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Thermodyamics, two balls with same temperature, different elevation

  1. Mar 17, 2007 #1
    1. The problem statement, all variables and given/known data
    Two identical balls, A and B, of uniform composition and initially
    at the same temperature, each absorb exactly the same
    amount of heat. A is hanging down from the ceiling while
    B rests on the horizontal floor in the same room. Assuming
    no subsequent heat loss by the balls, which of the following
    statements is correct about their final temperatures, TA and
    TB, once the balls have reached their final dimension?

    (a) TA < TB; (b) TA > TB;
    (c) TA= TB; (d) TA <= TB.


    2. Relevant equations
    no idea


    3. The attempt at a solution

    no idea
     
  2. jcsd
  3. Mar 17, 2007 #2
    Think about all the forms of energy (potential, kinetic, heat, etc.) that the balls have, and how they change when the balls are heated.
     
  4. Mar 17, 2007 #3
    i'm very bad at thermodynamics and i need a few sol'ns before i get this topic. So if you can give me the solution, that would be great. I'm not doing this for hw or anything, just preparing for a contest
     
  5. Mar 17, 2007 #4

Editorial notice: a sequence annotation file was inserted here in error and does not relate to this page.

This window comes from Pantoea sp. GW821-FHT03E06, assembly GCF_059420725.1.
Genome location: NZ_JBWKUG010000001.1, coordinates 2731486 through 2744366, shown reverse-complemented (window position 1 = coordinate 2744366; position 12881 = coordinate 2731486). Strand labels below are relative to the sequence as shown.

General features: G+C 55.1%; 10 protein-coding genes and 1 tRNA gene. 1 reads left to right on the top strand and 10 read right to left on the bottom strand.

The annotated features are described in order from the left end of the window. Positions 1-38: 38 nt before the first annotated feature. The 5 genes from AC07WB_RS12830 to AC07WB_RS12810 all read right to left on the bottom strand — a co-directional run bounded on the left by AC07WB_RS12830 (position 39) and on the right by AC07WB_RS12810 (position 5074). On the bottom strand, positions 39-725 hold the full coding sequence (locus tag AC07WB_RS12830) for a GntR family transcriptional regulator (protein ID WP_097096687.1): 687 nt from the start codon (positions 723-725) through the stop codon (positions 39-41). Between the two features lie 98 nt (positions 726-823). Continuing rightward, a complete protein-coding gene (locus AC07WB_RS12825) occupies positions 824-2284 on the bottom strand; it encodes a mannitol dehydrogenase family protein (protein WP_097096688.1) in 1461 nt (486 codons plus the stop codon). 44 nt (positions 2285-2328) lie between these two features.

Okay, I'll tell you how to do it since this is a qualitative problem.

    Both spheres expand when heated.

    This is the key point: The center of mass of the ball on the floor rises, while the center of mass of the ball on the thread falls. Therefore, the potential energy of the floor ball increases, and the potential energy of the string ball decreases.

    Now, the first law of thermodynamics says that the heat added goes towards work and internal energy. Both spheres have to do the same amount of work to expand against the air, so that's not the key. The important thing is that one sphere has to do work to expand against gravity, while the other just lets gravity do the work.

    The heat given to the ball on the floor will go into doing work against gravity, therefore less of the heat will go towards internal energy.

    The heat given to the ball on the string will go into internal energy, and gravity also contributes positive work. Because the ball on the string has a higher change in internal energy, the ball on the string has a higher temperature.

    (PS: Out of curiosity, what contest are you preparing for?)
     
  6. Mar 17, 2007 #5
    So temperature increase is related to the internal energy increase right? Ok, i understand most of your sol'n, very clear thanks a lot. I'm preparing for the CAP exam which is a Canadian physics contest. I might need your help further down the road. Thanks
     
  7. Mar 17, 2007 #6
    Yes, temperature is related to internal energy.

    Internal energy
    is often written in terms of heat capacity and temperature changes, if that rings any bells.
     
  8. Mar 17, 2007 #7
    oh duh :bugeye: i really suck at thermodynamics
     
  9. Mar 17, 2007 #8
    Everyone is bad at a subject before they learn it, so don't worry about not knowing much! :cool:

    I advise, however, that you work on more quantitative problems because this one only involved a bit of physical insight. And, as reassurance, this is one of the most difficult problems in elementary thermodynamics, in my opinion.
     
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